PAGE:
NeoGAFs Kent Brockman
Xbox boss says the peripheral helped expand awareness of accessibility…
Speaking in an interview in the latest issue of Edge magazine, the head of Xbox was asked what he thought Xbox had contributed to the industry, to which he replied that creating Xbox Live on the original Xbox then making it standard on every Xbox 360 console was one of the best examples.
However, Spencer then went on to the cite the Kinect as the second key contribution, an answer that may prove surprising to some given the peripheral’s less than stellar reputation among Xbox users.
“Was motion control the way everybody should play every game? I’d say the answer to that is no, in my view,” Spencer conceded, before pointing out that the Kinect and its games were still important in changing Xbox’s image.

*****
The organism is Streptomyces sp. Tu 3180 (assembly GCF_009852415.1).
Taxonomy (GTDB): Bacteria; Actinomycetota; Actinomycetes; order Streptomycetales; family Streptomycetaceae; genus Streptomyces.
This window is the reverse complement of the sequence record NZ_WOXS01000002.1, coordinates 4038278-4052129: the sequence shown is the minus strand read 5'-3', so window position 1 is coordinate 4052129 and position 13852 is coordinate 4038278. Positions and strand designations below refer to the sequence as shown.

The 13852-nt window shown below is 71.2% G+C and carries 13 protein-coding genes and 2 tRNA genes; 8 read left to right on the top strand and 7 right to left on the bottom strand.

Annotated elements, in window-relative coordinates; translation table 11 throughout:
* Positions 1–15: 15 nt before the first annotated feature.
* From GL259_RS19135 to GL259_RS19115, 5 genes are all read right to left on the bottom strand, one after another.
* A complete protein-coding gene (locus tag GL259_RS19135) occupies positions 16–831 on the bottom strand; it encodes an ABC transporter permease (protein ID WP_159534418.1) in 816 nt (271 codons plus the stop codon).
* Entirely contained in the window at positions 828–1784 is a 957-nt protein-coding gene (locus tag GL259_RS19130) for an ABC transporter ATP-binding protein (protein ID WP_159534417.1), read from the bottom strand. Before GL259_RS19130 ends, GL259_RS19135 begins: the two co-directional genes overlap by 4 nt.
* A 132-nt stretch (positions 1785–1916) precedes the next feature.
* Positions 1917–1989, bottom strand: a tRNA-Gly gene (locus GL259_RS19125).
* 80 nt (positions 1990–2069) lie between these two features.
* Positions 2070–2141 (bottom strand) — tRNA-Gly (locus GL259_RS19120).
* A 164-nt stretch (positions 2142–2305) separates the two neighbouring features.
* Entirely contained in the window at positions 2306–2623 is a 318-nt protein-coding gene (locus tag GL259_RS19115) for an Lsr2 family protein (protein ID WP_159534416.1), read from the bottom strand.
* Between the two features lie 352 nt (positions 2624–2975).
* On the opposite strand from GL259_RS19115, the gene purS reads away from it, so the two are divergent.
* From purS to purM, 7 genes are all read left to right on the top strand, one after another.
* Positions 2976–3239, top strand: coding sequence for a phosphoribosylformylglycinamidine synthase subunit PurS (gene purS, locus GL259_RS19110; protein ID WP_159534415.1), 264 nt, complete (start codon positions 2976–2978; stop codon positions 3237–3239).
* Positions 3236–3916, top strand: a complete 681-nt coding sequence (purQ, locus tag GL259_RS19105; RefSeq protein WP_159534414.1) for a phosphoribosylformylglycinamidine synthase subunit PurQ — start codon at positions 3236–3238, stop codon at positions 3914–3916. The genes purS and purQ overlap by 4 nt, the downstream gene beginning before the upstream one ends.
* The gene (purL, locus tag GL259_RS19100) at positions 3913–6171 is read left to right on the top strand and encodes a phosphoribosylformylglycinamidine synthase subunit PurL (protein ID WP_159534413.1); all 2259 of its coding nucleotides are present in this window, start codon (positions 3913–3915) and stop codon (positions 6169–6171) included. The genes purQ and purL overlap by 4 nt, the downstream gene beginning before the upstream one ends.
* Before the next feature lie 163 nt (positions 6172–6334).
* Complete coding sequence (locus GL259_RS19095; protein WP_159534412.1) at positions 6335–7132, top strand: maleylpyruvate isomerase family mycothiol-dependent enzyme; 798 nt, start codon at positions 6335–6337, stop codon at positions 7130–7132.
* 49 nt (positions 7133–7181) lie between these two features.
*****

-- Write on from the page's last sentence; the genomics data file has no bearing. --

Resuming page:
“Prior to that, it’s not like everything was M-rated games, but when we started doing things like Kinect Sports and things from other developers – [like Double Fine‘s] Happy Action Theatre and the dance games –that really opened our eyes to the breadth of what the Xbox could be.”
Spencer also notes in the interview that the Kinect was the catalyst for Xbox’s future steps in making video games accessible to players with disabilities, citing “very heartfelt emails” from parents of children who couldn’t play games before the Kinect arrived.
“I look at the accessibility work that we’ve done – whether it’s the Adaptive Controller or software work that we’ve done – and I think you can draw direct lines back to Kinect.
“Not specifically the device itself, but just about what a gaming platform can mean to more people. And that’s a journey we’re still on.”
Kinect originally launched on the Xbox 360 in November 2010, and was a motion-sensing camera device which let players control games with their own bodies.